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Characterisation of TRIM46 autoantibody-associated paraneoplastic neurological syndrome
  1. Cristina Valencia-Sanchez1,
  2. Andrew M Knight2,
  3. M Bakri Hammami2,
  4. Yong Guo1,
  5. John R Mills2,
  6. Thomas J Kryzer2,
  7. Amanda L Piquet3,
  8. Anik Amin4,
  9. Morgan Heinzelmann4,
  10. Claudia F Lucchinetti1,
  11. Vanda A Lennon1,2,5,
  12. Andrew McKeon1,2,
  13. Sean J Pittock1,2,
  14. Divyanshu Dubey1,2
  1. 1Department of Neurology, Mayo Clinic, Rochester, Minnesota, USA
  2. 2Department of Laboratory Medicine and Pathology, Mayo Clinic, Rochester, Minnesota, USA
  3. 3Department of Neurology, University of Colorado Anschutz Medical Campus, Aurora, Colorado, USA
  4. 4Department of Neurology, University of Texas Southwestern Medical Center, Dallas, Texas, USA
  5. 5Department of Immunology, Mayo Clinic, Rochester, Minnesota, USA
  1. Correspondence to Dr Divyanshu Dubey, Department of Neurology, Mayo Clinic, Rochester, MN 55905, USA; Dubey.Divyanshu{at}mayo.edu

Abstract

Objectives To report the expanded neurological presentations and oncological associations of tripartite motif-containing protein 46 (TRIM46)-IgG seropositive patients.

Methods Archived sera/cerebrospinal fluid (CSF) were evaluated by tissue-based immunofluorescence assay to identify patients with identical axon initial segment (AIS)-specific staining pattern. Phage immunoprecipitation sequencing (PhIP-Seq) was used to identify the putative autoantigen.

Results IgG in serum (17) and/or CSF (16) from 25 patients yielded unique AIS-specific staining on murine central nervous system (CNS) tissue. An autoantibody specific for TRIM46 was identified by PhIP-Seq, and autoantigen specificity was confirmed by transfected COS7 cell-based assay. Clinical information was available for 22 TRIM46-IgG seropositive patients. Fifteen were female (68%). Median age was 67 years (range 25–87). Fifteen (68%) patients presented with subacute cerebellar syndrome (six isolated; nine with CNS accompaniments: encephalopathy (three), brainstem signs (two), myelopathy (two), parkinsonism (one)). Other phenotypes included limbic encephalitis (three), encephalopathy with/without seizures (two), myelopathy (two). Eighteen (82%) had cancer: neuroendocrine carcinomas (9; pancreatic (3), small-cell lung (4), oesophagus (1), endometrium (1)), adenocarcinomas (6; lung (2), ovarian (2), endometrial (1), breast (1)), sarcoma (2) and gastrointestinal tumour (1). Neurological symptoms in three followed immune checkpoint inhibitor (ICI) administration.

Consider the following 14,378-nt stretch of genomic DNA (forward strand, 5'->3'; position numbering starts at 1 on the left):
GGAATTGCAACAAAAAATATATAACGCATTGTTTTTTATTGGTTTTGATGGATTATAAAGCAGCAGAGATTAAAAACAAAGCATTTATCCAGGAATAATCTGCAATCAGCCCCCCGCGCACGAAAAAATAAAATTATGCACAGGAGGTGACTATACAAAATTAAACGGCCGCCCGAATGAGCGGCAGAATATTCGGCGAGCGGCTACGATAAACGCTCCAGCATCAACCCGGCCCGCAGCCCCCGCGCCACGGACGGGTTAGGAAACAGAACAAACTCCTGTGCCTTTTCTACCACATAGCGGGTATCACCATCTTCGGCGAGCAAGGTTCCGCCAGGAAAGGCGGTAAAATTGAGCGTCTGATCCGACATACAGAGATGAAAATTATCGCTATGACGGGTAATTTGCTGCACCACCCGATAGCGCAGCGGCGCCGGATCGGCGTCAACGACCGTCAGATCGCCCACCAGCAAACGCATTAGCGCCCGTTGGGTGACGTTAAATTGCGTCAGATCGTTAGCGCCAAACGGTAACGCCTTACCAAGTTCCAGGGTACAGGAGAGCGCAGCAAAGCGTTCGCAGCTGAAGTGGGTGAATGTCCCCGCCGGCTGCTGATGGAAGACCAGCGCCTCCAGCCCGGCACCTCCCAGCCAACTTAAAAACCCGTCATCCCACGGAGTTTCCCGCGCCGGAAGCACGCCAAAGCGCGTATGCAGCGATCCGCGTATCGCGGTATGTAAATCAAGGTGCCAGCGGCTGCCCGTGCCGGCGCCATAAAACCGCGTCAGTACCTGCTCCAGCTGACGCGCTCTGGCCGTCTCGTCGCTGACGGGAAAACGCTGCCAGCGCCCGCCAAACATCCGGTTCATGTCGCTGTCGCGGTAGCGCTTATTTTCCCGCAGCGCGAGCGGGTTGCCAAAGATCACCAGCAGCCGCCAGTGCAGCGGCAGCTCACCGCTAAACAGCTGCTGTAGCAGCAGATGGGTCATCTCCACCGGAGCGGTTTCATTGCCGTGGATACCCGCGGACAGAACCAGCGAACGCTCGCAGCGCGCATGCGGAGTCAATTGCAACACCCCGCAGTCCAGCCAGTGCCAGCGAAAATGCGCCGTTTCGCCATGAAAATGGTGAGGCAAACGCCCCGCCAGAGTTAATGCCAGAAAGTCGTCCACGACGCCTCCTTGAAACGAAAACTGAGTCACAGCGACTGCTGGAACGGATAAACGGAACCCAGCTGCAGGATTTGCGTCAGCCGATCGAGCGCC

Conclusions This study supports TRIM46-IgG being a biomarker of paraneoplastic CNS disorders and expands the neurological phenotypes, oncological and ICI-related adverse event associations.

  • neuroimmunology
  • paraneoplastic syndrome

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Footnotes

  • Contributors CV-S contributed to acquisition and analysis of data, drafting the manuscript and figures. AMK, MBH, JRM, TJK, ALP, AA, MH, CFL, VAL, AM and SJP contributed to acquisition and analysis of data. YG contributed to acquisition and analysis of data and drafting figure 3. DD contributed to acquisition and analysis of data, conception, design and study supervision. All authors revised the manuscript critically for intellectual content and approved the final version.